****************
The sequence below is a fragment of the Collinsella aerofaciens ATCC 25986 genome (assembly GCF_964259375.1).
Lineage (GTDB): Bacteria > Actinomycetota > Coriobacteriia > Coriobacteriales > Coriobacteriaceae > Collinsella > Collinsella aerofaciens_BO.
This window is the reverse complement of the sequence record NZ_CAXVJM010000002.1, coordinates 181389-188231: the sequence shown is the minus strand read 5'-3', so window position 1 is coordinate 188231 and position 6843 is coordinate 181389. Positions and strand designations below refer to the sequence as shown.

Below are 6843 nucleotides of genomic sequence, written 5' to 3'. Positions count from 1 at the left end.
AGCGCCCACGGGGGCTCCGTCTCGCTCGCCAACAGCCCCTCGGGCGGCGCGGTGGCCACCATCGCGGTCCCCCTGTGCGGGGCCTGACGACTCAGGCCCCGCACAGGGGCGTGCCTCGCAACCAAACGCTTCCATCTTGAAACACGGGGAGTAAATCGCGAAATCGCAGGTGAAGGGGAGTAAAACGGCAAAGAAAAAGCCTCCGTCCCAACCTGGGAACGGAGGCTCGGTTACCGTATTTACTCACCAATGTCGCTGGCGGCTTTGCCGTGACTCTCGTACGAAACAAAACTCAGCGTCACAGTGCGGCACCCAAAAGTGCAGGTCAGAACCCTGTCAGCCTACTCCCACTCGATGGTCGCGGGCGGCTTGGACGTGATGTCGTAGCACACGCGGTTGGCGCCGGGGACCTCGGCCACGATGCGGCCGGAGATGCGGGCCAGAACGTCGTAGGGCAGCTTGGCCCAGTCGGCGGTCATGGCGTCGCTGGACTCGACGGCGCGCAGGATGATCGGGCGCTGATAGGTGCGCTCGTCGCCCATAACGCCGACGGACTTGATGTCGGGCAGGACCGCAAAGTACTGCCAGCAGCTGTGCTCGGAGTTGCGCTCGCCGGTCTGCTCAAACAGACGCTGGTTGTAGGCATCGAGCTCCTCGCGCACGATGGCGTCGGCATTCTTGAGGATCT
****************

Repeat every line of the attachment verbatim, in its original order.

The sequence below is a fragment of the Collinsella aerofaciens ATCC 25986 genome (assembly GCF_964259375.1).
Lineage (GTDB): Bacteria > Actinomycetota > Coriobacteriia > Coriobacteriales > Coriobacteriaceae > Collinsella > Collinsella aerofaciens_BO.
This window is the reverse complement of the sequence record NZ_CAXVJM010000002.1, coordinates 181389-188231: the sequence shown is the minus strand read 5'-3', so window position 1 is coordinate 188231 and position 6843 is coordinate 181389. Positions and strand designations below refer to the sequence as shown.

Below are 6843 nucleotides of genomic sequence, written 5' to 3'. Positions count from 1 at the left end.
AGCGCCCACGGGGGCTCCGTCTCGCTCGCCAACAGCCCCTCGGGCGGCGCGGTGGCCACCATCGCGGTCCCCCTGTGCGGGGCCTGACGACTCAGGCCCCGCACAGGGGCGTGCCTCGCAACCAAACGCTTCCATCTTGAAACACGGGGAGTAAATCGCGAAATCGCAGGTGAAGGGGAGTAAAACGGCAAAGAAAAAGCCTCCGTCCCAACCTGGGAACGGAGGCTCGGTTACCGTATTTACTCACCAATGTCGCTGGCGGCTTTGCCGTGACTCTCGTACGAAACAAAACTCAGCGTCACAGTGCGGCACCCAAAAGTGCAGGTCAGAACCCTGTCAGCCTACTCCCACTCGATGGTCGCGGGCGGCTTGGACGTGATGTCGTAGCACACGCGGTTGGCGCCGGGGACCTCGGCCACGATGCGGCCGGAGATGCGGGCCAGAACGTCGTAGGGCAGCTTGGCCCAGTCGGCGGTCATGGCGTCGCTGGACTCGACGGCGCGCAGGATGATCGGGCGCTGATAGGTGCGCTCGTCGCCCATAACGCCGACGGACTTGATGTCGGGCAGGACCGCAAAGTACTGCCAGCAGCTGTGCTCGGAGTTGCGCTCGCCGGTCTGCTCAAACAGACGCTGGTTGTAGGCATCGAGCTCCTCGCGCACGATGGCGTCGGCATTCTTGAGGATCT